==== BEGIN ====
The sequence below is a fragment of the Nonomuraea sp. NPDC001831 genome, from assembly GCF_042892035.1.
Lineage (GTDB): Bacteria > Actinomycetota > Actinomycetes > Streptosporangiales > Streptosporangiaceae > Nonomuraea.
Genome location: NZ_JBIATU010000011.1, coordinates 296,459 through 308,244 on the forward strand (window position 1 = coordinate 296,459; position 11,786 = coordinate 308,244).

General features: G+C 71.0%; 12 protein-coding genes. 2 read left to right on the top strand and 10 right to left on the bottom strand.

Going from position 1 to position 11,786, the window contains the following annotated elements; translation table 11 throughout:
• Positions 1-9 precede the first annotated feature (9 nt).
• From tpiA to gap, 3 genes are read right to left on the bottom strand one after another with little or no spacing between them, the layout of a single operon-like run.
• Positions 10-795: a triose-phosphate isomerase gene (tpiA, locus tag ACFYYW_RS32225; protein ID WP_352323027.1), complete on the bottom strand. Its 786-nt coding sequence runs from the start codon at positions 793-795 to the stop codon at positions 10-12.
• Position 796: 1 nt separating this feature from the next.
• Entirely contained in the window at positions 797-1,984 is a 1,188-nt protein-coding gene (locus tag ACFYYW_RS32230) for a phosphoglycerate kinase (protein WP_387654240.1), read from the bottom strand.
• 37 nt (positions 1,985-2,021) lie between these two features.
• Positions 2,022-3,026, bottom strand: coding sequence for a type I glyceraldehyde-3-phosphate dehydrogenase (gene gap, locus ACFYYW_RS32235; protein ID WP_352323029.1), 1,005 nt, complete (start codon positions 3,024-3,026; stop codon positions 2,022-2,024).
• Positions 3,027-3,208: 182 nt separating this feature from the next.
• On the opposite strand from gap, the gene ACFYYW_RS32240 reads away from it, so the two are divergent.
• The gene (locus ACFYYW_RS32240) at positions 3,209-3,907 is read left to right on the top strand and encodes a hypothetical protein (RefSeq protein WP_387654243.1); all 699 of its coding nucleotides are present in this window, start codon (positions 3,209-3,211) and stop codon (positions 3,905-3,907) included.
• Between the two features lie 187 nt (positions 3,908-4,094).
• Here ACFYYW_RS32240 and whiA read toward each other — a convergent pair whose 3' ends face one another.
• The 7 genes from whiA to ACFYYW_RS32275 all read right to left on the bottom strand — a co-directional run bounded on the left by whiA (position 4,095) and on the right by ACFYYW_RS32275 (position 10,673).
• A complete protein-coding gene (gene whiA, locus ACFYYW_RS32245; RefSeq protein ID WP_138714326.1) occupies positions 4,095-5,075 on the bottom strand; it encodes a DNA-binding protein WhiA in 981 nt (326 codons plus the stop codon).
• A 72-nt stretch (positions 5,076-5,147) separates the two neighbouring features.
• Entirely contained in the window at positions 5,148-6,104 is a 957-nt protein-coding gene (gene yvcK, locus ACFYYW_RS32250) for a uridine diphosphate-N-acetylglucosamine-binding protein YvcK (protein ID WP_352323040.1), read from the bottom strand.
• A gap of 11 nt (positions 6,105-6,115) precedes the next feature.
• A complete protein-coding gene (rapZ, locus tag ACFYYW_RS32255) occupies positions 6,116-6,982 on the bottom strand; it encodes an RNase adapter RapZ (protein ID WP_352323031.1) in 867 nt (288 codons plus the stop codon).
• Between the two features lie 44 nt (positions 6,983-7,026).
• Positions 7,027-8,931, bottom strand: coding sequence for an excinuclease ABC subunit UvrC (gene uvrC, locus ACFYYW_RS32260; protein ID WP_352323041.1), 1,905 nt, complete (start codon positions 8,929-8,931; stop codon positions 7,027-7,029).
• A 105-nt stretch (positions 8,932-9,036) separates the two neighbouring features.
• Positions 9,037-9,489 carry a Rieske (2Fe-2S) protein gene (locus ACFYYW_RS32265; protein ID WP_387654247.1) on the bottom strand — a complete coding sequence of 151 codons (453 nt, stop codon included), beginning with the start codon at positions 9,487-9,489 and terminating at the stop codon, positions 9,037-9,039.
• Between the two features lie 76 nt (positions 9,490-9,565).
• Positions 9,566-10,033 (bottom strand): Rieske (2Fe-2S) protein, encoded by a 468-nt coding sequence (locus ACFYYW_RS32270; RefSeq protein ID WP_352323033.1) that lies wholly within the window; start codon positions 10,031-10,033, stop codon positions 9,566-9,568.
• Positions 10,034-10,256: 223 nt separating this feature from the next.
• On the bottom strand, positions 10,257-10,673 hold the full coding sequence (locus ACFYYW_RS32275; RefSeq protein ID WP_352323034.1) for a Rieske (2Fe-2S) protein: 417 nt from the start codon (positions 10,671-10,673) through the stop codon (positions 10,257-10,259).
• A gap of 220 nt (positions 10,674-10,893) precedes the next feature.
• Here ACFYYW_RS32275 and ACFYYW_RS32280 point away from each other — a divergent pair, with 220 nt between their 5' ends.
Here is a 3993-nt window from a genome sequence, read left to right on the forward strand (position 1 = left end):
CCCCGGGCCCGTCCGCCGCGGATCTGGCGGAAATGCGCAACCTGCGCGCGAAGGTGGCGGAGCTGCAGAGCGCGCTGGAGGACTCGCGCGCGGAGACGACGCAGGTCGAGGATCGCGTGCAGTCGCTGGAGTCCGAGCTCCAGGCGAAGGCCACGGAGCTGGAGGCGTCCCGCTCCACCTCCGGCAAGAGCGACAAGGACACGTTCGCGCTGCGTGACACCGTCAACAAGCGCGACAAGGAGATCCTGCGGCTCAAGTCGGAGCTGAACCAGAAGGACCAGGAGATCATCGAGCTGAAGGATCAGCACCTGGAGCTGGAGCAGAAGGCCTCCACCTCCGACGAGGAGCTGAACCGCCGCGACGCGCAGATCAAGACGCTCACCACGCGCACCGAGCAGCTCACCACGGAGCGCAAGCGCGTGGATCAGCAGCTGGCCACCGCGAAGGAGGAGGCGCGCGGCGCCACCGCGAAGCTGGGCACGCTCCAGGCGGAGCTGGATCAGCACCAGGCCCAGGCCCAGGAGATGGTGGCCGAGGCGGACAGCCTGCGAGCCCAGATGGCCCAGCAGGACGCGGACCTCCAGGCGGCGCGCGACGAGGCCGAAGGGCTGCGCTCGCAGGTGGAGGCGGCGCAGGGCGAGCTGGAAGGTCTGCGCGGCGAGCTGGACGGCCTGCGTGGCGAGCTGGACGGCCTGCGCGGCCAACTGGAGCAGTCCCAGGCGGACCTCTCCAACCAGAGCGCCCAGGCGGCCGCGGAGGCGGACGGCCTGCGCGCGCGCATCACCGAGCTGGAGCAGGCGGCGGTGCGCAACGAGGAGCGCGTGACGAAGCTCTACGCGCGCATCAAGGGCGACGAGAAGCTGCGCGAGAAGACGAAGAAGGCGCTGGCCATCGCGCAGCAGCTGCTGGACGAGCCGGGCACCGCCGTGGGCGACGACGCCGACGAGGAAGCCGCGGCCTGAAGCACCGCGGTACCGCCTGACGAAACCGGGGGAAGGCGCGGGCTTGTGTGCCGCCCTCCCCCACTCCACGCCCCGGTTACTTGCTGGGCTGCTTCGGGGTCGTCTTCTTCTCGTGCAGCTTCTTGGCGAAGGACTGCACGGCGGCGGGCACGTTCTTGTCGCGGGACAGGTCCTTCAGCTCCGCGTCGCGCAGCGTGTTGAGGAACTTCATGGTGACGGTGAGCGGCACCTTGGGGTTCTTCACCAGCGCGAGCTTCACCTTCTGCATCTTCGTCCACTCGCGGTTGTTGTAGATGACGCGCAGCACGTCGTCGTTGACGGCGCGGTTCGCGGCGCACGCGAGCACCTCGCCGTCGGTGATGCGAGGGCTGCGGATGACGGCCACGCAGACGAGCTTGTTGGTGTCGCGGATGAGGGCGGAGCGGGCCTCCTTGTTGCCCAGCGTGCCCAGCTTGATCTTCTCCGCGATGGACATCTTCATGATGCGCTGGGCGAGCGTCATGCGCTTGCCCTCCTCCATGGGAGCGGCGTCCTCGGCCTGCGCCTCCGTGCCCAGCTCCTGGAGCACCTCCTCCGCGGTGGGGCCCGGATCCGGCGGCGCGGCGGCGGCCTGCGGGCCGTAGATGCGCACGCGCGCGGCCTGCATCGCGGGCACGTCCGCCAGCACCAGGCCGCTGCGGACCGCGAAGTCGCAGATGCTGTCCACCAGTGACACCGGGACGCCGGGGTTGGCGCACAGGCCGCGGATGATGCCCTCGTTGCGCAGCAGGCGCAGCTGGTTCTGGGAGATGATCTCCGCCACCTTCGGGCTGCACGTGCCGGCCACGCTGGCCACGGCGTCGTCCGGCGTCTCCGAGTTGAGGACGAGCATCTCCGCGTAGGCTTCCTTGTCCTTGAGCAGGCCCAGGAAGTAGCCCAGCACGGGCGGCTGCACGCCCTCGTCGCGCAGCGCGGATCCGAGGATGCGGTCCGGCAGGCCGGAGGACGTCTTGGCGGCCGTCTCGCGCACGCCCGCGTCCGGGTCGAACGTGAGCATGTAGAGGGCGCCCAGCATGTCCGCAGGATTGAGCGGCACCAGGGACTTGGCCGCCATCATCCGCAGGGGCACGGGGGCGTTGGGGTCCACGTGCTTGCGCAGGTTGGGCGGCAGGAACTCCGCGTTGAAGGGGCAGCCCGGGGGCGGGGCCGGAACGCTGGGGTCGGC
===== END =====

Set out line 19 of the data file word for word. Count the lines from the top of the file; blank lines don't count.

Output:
• A complete protein-coding gene (gene whiA, locus ACFYYW_RS32245; RefSeq protein ID WP_138714326.1) occupies positions 4,095-5,075 on the bottom strand; it encodes a DNA-binding protein WhiA in 981 nt (326 codons plus the stop codon).